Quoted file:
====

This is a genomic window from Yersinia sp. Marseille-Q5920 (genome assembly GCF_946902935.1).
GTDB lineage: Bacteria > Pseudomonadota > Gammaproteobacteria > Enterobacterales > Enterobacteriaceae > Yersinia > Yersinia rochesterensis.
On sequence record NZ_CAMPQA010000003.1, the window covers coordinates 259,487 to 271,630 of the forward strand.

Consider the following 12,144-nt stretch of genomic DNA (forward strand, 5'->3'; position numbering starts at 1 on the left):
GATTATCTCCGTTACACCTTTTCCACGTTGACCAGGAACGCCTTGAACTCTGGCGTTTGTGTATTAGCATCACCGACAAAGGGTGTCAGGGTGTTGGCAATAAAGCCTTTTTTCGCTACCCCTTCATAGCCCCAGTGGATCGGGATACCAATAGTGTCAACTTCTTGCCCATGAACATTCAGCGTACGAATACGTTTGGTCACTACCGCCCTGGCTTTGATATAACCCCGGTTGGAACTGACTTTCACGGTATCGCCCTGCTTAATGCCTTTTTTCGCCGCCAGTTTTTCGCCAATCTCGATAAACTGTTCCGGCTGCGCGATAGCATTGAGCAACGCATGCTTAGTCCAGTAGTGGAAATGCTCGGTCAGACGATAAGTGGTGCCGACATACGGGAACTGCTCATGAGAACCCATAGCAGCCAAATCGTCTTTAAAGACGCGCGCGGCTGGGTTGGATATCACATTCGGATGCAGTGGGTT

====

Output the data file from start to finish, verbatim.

This is a genomic window from Yersinia sp. Marseille-Q5920 (genome assembly GCF_946902935.1).
GTDB lineage: Bacteria > Pseudomonadota > Gammaproteobacteria > Enterobacterales > Enterobacteriaceae > Yersinia > Yersinia rochesterensis.
On sequence record NZ_CAMPQA010000003.1, the window covers coordinates 259,487 to 271,630 of the forward strand.

Consider the following 12,144-nt stretch of genomic DNA (forward strand, 5'->3'; position numbering starts at 1 on the left):
GATTATCTCCGTTACACCTTTTCCACGTTGACCAGGAACGCCTTGAACTCTGGCGTTTGTGTATTAGCATCACCGACAAAGGGTGTCAGGGTGTTGGCAATAAAGCCTTTTTTCGCTACCCCTTCATAGCCCCAGTGGATCGGGATACCAATAGTGTCAACTTCTTGCCCATGAACATTCAGCGTACGAATACGTTTGGTCACTACCGCCCTGGCTTTGATATAACCCCGGTTGGAACTGACTTTCACGGTATCGCCCTGCTTAATGCCTTTTTTCGCCGCCAGTTTTTCGCCAATCTCGATAAACTGTTCCGGCTGCGCGATAGCATTGAGCAACGCATGCTTAGTCCAGTAGTGGAAATGCTCGGTCAGACGATAAGTGGTGCCGACATACGGGAACTGCTCATGAGAACCCATAGCAGCCAAATCGTCTTTAAAGACGCGCGCGGCTGGGTTGGATATCACATTCGGATGCAGTGGGTT